• Widespread prevalence but contrasting patterns of intragenomic rRNA polymorphisms in nematodes: Implications for phylogeny, species delimitation and life history inference
    Mol. Ecol. Resour. (IF 7.049) Pub Date : 2019-11-29
    Xue Qing, Holly Bik, Timur M. Yergaliyev, Jianfeng Gu, Pamela Fonderie, Sigal Brown‐Miyara, Amir Szitenberg, Wim Bert

    Ribosomal RNA genes have long been a favoured locus in phylogenetic and metabarcoding studies. Within a genome, rRNA loci are organized as tandem repeated arrays and the copies are homogenized through the process of concerted evolution. However, some level of rRNA variation (intragenomic polymorphism) is known to persist and be maintained in the genomes of many species. In nematode worms, the extent of rRNA polymorphism (RP) across species and the evolutionary and life history factors that contribute to the maintenance of intragenomic RP is largely unknown. Here, we present an extensive analysis across 30 terrestrial nematode species representing a range of free‐living and parasitic taxa isolated worldwide. Our results indicate that RP is common and widespread, ribosome function appears to be maintained despite mutational changes, and intragenomic variants are stable in the genome and neutrally evolving. However, levels of variation were varied widely across rRNA locus and species, with some taxa observed to lack RP entirely. Higher levels of RP were significantly correlated with shorter generation time and high reproductive rates, and population‐level factors may play a role in the geographic and phylogenetic structuring of rRNA variants observed in genera such as Rotylenchulus and Pratylenchus. Although RP did not dramatically impact the clustering and recovery of taxa in mock metabarcoding analyses, the present study has significant implications for global biodiversity estimates of nematode species derived from environmental rRNA amplicon studies, as well as our understanding of the evolutionary and ecological factors shaping genetic diversity across the nematode Tree of Life.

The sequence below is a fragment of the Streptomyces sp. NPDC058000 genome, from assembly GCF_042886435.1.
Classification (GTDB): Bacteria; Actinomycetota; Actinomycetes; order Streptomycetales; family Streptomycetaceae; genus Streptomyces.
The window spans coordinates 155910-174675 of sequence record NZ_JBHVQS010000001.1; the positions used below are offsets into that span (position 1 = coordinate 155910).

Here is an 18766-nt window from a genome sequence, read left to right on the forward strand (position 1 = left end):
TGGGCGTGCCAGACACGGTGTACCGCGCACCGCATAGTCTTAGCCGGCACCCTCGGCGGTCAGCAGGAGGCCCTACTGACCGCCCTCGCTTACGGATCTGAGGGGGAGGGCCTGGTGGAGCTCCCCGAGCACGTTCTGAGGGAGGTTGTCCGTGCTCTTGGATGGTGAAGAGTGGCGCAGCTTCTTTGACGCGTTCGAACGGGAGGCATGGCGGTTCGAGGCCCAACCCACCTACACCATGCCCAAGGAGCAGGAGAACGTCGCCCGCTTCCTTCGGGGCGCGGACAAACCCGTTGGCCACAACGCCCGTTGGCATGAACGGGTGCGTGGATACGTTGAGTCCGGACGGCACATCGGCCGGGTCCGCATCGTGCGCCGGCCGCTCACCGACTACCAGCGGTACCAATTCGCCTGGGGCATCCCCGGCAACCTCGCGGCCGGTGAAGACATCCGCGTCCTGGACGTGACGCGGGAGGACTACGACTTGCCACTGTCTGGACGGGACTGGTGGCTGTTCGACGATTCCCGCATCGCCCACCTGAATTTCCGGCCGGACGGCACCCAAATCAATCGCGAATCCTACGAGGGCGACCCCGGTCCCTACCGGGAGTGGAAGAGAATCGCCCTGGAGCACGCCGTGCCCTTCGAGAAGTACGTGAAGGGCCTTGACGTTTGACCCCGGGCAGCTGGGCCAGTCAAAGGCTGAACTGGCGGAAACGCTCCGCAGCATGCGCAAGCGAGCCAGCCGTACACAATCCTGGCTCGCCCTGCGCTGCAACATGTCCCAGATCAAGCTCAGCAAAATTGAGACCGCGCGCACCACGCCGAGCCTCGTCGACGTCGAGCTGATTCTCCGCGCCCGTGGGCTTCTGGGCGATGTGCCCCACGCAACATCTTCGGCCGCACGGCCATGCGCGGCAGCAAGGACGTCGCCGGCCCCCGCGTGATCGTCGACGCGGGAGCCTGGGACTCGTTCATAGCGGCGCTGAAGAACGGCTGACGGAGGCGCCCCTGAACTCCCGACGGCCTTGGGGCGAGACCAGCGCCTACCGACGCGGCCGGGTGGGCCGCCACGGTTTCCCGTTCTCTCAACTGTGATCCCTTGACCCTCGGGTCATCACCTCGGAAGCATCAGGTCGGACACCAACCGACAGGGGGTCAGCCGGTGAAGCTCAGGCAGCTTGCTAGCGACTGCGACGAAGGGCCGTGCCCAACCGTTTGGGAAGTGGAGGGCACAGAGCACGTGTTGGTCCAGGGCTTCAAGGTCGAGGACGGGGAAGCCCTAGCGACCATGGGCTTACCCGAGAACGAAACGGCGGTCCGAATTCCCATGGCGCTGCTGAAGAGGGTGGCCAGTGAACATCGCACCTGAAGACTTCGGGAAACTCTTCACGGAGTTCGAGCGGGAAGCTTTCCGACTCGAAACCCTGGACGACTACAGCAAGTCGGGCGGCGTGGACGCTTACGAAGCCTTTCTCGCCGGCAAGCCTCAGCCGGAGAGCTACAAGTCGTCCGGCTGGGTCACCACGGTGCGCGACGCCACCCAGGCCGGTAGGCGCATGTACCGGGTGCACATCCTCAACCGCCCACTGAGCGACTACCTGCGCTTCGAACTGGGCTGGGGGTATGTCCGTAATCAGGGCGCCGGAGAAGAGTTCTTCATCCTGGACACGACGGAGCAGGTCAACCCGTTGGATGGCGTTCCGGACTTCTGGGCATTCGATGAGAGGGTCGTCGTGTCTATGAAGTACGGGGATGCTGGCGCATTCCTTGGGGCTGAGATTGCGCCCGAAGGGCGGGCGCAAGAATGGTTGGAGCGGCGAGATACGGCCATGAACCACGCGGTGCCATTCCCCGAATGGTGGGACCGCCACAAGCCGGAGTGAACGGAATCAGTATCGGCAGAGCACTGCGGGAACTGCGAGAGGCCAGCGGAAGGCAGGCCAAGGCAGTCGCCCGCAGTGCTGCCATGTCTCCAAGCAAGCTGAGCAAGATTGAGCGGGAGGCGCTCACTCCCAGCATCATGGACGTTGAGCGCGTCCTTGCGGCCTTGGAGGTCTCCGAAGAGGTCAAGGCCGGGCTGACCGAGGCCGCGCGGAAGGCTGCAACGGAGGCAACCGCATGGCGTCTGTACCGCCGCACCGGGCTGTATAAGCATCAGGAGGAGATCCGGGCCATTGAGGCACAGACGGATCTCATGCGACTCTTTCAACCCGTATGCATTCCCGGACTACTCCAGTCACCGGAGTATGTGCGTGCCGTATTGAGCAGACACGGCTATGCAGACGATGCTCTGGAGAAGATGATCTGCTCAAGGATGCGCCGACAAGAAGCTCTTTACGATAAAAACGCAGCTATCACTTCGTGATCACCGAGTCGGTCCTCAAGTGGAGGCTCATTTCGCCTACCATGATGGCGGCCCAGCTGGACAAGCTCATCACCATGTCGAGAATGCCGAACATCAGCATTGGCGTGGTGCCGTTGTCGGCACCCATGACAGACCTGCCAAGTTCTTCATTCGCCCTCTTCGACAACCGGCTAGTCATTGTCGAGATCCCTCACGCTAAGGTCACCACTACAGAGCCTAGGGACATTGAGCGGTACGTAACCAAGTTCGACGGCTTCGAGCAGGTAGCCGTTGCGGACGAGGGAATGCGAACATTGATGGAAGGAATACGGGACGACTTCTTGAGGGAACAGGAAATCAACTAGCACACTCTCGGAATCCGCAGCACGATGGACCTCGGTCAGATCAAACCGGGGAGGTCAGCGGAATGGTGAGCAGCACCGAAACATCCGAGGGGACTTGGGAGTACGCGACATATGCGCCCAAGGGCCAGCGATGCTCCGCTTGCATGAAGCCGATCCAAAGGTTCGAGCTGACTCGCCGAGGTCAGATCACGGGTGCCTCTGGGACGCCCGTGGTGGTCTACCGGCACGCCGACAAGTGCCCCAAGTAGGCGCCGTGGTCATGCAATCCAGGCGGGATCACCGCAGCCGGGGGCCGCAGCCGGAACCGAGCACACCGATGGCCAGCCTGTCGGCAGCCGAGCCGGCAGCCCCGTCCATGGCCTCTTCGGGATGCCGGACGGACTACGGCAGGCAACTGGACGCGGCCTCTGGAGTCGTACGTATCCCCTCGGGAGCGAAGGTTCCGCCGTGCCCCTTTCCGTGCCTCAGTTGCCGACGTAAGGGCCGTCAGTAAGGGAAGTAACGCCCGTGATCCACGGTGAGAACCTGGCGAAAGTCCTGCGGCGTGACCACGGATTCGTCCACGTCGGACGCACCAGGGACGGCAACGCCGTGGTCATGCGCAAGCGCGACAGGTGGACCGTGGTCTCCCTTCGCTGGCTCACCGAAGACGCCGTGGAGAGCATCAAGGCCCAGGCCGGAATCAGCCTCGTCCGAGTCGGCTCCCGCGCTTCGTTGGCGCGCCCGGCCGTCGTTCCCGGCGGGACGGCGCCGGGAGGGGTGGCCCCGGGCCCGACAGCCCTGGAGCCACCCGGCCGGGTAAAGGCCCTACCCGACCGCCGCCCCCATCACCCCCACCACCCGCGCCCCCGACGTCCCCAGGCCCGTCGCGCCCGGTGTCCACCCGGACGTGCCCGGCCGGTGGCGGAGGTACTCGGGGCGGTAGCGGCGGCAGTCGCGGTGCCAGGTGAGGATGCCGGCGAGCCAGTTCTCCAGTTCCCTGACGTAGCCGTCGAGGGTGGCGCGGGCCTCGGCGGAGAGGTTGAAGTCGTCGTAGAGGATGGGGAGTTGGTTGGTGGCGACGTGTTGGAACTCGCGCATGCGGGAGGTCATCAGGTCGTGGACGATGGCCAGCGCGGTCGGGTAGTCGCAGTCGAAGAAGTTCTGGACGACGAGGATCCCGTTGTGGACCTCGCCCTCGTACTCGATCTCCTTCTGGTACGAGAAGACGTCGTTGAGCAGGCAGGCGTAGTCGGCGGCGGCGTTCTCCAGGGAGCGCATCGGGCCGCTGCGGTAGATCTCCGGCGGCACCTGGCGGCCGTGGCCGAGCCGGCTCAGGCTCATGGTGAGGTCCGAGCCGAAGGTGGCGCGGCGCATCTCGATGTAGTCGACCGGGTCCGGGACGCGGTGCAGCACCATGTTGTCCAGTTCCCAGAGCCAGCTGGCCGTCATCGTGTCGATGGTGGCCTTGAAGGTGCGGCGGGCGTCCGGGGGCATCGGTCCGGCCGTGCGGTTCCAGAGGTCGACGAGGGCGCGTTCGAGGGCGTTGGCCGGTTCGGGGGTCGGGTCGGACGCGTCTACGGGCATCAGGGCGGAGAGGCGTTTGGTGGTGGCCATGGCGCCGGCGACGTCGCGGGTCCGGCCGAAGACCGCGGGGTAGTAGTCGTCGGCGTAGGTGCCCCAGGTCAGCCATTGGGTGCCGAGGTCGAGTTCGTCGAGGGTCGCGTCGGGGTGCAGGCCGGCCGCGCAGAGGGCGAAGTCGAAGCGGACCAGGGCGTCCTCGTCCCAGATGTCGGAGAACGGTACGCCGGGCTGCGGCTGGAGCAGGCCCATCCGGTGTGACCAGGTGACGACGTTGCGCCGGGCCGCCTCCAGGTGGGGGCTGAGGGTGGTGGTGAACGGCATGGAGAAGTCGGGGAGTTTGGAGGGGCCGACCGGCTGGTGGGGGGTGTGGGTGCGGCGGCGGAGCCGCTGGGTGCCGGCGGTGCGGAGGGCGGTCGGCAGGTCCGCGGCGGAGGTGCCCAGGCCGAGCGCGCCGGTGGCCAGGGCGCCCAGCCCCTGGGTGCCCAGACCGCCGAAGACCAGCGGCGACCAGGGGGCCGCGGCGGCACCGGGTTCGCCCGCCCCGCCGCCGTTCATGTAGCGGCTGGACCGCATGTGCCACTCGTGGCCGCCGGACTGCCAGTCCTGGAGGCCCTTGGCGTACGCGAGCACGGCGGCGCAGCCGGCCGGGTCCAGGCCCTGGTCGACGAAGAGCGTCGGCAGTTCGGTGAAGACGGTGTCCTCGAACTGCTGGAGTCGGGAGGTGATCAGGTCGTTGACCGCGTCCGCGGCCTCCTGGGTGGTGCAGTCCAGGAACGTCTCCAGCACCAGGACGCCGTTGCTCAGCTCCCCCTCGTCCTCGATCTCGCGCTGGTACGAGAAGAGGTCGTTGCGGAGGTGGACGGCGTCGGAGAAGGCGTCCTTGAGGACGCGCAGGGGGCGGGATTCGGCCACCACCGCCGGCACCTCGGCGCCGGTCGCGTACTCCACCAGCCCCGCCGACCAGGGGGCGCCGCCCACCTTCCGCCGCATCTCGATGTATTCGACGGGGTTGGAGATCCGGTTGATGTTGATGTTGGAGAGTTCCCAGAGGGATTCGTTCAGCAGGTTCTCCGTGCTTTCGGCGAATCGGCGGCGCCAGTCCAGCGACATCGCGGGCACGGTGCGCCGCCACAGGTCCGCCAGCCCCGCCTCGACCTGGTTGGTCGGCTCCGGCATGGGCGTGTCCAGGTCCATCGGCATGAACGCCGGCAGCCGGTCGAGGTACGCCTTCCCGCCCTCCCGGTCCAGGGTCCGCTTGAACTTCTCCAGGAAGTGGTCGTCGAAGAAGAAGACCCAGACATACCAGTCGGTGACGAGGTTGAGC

• Long‐read metabarcoding of the eukaryotic rDNA operon to phylogenetically and taxonomically resolve environmental diversity
    Mol. Ecol. Resour. (IF 7.049) Pub Date : 2019-11-29
    Mahwash Jamy, Rachel Foster, Pierre Barbera, Lucas Czech, Alexey Kozlov, Alexandros Stamatakis, Gary Bending, Sally Hilton, David Bass, Fabien Burki

    High‐throughput DNA metabarcoding of amplicon sizes below 500 bp has revolutionized the analysis of environmental microbial diversity. However, these short regions contain limited phylogenetic signal, which makes it impractical to use environmental DNA in full phylogenetic inferences. This lesser phylogenetic resolution of short amplicons may be overcome by new long‐read sequencing technologies. To test this idea, we amplified soil DNA and used PacBio Circular Consensus Sequencing (CCS) to obtain an ~4500‐bp region spanning most of the eukaryotic small subunit (18S) and large subunit (28S) ribosomal DNA genes. We first treated the CCS reads with a novel curation workflow, generating 650 high‐quality operational taxonomic units (OTUs) containing the physically linked 18S and 28S regions. To assign taxonomy to these OTUs, we developed a phylogeny‐aware approach based on the 18S region that showed greater accuracy and sensitivity than similarity‐based methods. The taxonomically annotated OTUs were then combined with available 18S and 28S reference sequences to infer a well‐resolved phylogeny spanning all major groups of eukaryotes, allowing us to accurately derive the evolutionary origin of environmental diversity. A total of 1,019 sequences were included, of which a majority (58%) corresponded to the new long environmental OTUs. The long reads also allowed us to directly investigate the relationships among environmental sequences themselves, which represents a key advantage over the placement of short reads on a reference phylogeny. Together, our results show that long amplicons can be treated in a full phylogenetic framework to provide greater taxonomic resolution and a robust evolutionary perspective to environmental DNA.

  • A probabilistic model for designing and assessing the performance of eDNA sampling protocols
    Mol. Ecol. Resour. (IF 7.049) Pub Date : 2019-11-29
    Jeffery W. Song, Martin T. Schultz, Elizabeth A. Casman, Katherine D. Bockrath, Erica Mize, Emy M. Monroe, Maren Tuttle‐Lau, Mitchell J. Small